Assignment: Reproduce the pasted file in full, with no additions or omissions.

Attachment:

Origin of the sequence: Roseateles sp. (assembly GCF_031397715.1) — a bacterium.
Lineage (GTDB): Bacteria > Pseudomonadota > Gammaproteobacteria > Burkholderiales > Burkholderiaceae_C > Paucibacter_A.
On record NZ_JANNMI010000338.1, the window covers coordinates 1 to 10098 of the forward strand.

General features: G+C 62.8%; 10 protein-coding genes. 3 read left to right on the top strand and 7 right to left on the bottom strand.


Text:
Origin of the sequence: Roseateles sp. (assembly GCF_031397715.1) — a bacterium.
Lineage (GTDB): Bacteria > Pseudomonadota > Gammaproteobacteria > Burkholderiales > Burkholderiaceae_C > Paucibacter_A.
On record NZ_JANNMI010000338.1, the window covers coordinates 1 to 10098 of the forward strand.

General features: G+C 62.8%; 10 protein-coding genes. 3 read left to right on the top strand and 7 right to left on the bottom strand.